Why Applications Don’t work for standard users


We have all seen it. You know what I mean! You have a computer where you have configured the user to be a standard user, instead of a local Administrator. Then, you install an application so that all users can run the application, only to find the application does not work for the standard user, only for the users configured to be a local administrator. You are not alone in this scenario! Home users, small businesses, medium sized organizations, and huge corporations are all fighting this dilemma. We all want our users to run as a standard user to protect the desktop, network, and servers, but some applications just don’t play well. Why is the case? What is causing the application to force the user to run as a local administrator? Here we will answer that!

Logon Token

The issue of the application failing to run for users that are not local administrators starts with the user logging in. When a user logs in to a computer the user must be authenticated. In our discussion here, let’s discuss a typical company environment where the user logs on to a desktop in an Active Directory environment. In this scenario, the user is authenticated by the domain controller for the Active Directory domain.

The user inputs the credentials: username and password. From the drop down list, the user must select the correct domain where their respective account resides. Once the domain is selected, the credentials are sent to the domain controller for authentication. Once the domain controller verifies that the username and password is correct, the domain controller will return, to the desktop, an authentication token. On this token is key information about the user for future access to files and running of applications.

By using a tool such as Process Explorer, you can clearly see what is on the authentication token. Figure 1 illustrates and example authentication token.

Figure 1: Authentication token.

You can clearly see on the authentication token the following information:

  • User name and user SID (security identifier)
  • Group names
  • User associated user rights (privileges)

System Folder/File Permissions

Every computer has different files and folders that are used. Most users store files in either their Documents folder or under “user created” folders, typically off the C:\ drive. Personally, I prefer to create a folder under the C:\ drive, which allows me to have better control over the documents no matter which user I log in with.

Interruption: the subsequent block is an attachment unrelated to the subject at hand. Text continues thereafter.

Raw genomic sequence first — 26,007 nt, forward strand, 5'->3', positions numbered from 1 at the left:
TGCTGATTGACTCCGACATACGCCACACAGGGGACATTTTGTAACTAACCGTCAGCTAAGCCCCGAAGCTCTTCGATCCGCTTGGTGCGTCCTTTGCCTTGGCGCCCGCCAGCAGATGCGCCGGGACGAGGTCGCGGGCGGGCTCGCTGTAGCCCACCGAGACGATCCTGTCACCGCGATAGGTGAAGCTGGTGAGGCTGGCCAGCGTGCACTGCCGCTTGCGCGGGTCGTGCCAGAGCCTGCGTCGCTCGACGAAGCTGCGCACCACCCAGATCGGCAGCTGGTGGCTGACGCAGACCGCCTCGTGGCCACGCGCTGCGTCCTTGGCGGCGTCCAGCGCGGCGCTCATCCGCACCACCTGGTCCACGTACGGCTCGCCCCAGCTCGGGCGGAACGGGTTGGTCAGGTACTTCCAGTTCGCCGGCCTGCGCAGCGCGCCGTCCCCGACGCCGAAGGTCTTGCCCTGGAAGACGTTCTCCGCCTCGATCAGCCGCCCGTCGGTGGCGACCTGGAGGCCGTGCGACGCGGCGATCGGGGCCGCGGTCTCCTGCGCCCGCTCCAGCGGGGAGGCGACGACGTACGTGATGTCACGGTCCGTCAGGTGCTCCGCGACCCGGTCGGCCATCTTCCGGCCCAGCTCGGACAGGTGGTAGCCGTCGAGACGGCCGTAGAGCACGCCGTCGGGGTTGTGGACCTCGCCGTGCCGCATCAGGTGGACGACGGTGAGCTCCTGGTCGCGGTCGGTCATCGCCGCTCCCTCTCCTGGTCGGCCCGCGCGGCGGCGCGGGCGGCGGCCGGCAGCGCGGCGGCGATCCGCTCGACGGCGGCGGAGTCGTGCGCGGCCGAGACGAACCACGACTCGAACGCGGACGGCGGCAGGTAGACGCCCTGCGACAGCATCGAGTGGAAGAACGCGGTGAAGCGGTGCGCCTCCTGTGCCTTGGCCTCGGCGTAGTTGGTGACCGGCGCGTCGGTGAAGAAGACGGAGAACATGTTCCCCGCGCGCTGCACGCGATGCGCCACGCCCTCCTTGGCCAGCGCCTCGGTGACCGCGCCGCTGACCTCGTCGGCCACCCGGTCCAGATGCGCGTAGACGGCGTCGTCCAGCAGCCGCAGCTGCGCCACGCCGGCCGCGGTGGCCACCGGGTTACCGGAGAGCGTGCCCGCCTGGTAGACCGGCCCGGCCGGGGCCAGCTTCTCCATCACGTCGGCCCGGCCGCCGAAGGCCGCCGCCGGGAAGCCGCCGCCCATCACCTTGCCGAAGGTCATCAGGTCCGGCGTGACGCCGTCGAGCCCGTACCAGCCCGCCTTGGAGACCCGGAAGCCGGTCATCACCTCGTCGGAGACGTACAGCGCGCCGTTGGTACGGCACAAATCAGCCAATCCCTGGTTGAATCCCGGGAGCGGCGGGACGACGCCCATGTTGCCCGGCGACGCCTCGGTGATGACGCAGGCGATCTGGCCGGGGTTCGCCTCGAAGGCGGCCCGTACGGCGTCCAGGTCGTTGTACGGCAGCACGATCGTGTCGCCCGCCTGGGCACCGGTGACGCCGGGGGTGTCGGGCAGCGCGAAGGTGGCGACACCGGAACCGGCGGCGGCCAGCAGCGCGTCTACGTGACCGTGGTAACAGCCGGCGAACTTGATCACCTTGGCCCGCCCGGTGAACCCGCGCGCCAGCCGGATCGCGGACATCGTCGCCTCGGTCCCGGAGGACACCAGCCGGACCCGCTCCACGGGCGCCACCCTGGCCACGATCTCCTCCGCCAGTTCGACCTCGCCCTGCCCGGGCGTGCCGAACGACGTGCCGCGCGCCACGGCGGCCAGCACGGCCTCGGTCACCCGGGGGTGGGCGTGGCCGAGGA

The computer and operating system on the other hand uses its own set of files. The standard computer has a suite of folders and files that are used by the operating system for the majority of the functions that it performs. The following is a list of common folders that are used by the operating system:

  • C:\
  • C:\Windows
  • C:\Program Files
  • C:\Windows\System
  • C:\Windows\System32

There are, of course, many other folders used by the system. These are just the most common folders that are on nearly every Windows computer.

If you look at the security of these folders, you will see a common configuration. For example, the security permissions on the C:\Windows\System folder are shown in Figure 2.

Figure 2: Permissions for the C:\Windows\System folder.

Notice that users do have access, but not for updating (Modify) the contents. Users can only run (Execute) contents within this folder. If you look at the other folders used by the system, you will find a similar pattern. If you were to look at the permissions for the administrator or Administrators group, you would see that it is this level of privilege that is granted Modify permission.

Registry Permissions